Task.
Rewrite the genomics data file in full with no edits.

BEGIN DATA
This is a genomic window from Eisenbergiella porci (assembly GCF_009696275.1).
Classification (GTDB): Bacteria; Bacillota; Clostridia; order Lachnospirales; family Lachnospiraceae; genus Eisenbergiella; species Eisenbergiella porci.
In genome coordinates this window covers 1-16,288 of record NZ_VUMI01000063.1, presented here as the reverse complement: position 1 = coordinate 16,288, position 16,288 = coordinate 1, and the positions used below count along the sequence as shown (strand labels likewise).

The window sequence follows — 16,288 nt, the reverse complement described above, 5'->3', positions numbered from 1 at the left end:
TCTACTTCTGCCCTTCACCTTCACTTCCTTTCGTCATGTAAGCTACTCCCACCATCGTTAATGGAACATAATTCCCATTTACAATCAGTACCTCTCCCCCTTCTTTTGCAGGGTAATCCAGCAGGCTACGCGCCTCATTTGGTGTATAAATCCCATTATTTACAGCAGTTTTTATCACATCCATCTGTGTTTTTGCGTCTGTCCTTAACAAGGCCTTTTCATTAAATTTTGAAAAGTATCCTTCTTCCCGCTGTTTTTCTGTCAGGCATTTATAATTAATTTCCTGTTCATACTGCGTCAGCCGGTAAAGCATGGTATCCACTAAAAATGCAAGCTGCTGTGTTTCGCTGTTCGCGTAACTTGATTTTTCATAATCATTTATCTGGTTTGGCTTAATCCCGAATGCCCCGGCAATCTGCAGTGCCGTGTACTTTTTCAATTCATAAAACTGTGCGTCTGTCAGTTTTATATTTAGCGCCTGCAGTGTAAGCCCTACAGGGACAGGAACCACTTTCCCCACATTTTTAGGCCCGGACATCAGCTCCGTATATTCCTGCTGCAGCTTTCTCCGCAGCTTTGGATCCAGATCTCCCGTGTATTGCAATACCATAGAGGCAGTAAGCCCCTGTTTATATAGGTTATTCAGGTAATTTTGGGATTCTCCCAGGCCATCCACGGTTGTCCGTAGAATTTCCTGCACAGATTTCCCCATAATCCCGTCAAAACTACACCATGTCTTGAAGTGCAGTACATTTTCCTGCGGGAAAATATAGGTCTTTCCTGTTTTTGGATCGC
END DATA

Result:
This is a genomic window from Eisenbergiella porci (assembly GCF_009696275.1).
Classification (GTDB): Bacteria; Bacillota; Clostridia; order Lachnospirales; family Lachnospiraceae; genus Eisenbergiella; species Eisenbergiella porci.
In genome coordinates this window covers 1-16,288 of record NZ_VUMI01000063.1, presented here as the reverse complement: position 1 = coordinate 16,288, position 16,288 = coordinate 1, and the positions used below count along the sequence as shown (strand labels likewise).

The window sequence follows — 16,288 nt, the reverse complement described above, 5'->3', positions numbered from 1 at the left end:
TCTACTTCTGCCCTTCACCTTCACTTCCTTTCGTCATGTAAGCTACTCCCACCATCGTTAATGGAACATAATTCCCATTTACAATCAGTACCTCTCCCCCTTCTTTTGCAGGGTAATCCAGCAGGCTACGCGCCTCATTTGGTGTATAAATCCCATTATTTACAGCAGTTTTTATCACATCCATCTGTGTTTTTGCGTCTGTCCTTAACAAGGCCTTTTCATTAAATTTTGAAAAGTATCCTTCTTCCCGCTGTTTTTCTGTCAGGCATTTATAATTAATTTCCTGTTCATACTGCGTCAGCCGGTAAAGCATGGTATCCACTAAAAATGCAAGCTGCTGTGTTTCGCTGTTCGCGTAACTTGATTTTTCATAATCATTTATCTGGTTTGGCTTAATCCCGAATGCCCCGGCAATCTGCAGTGCCGTGTACTTTTTCAATTCATAAAACTGTGCGTCTGTCAGTTTTATATTTAGCGCCTGCAGTGTAAGCCCTACAGGGACAGGAACCACTTTCCCCACATTTTTAGGCCCGGACATCAGCTCCGTATATTCCTGCTGCAGCTTTCTCCGCAGCTTTGGATCCAGATCTCCCGTGTATTGCAATACCATAGAGGCAGTAAGCCCCTGTTTATATAGGTTATTCAGGTAATTTTGGGATTCTCCCAGGCCATCCACGGTTGTCCGTAGAATTTCCTGCACAGATTTCCCCATAATCCCGTCAAAACTACACCATGTCTTGAAGTGCAGTACATTTTCCTGCGGGAAAATATAGGTCTTTCCTGTTTTTGGATCGC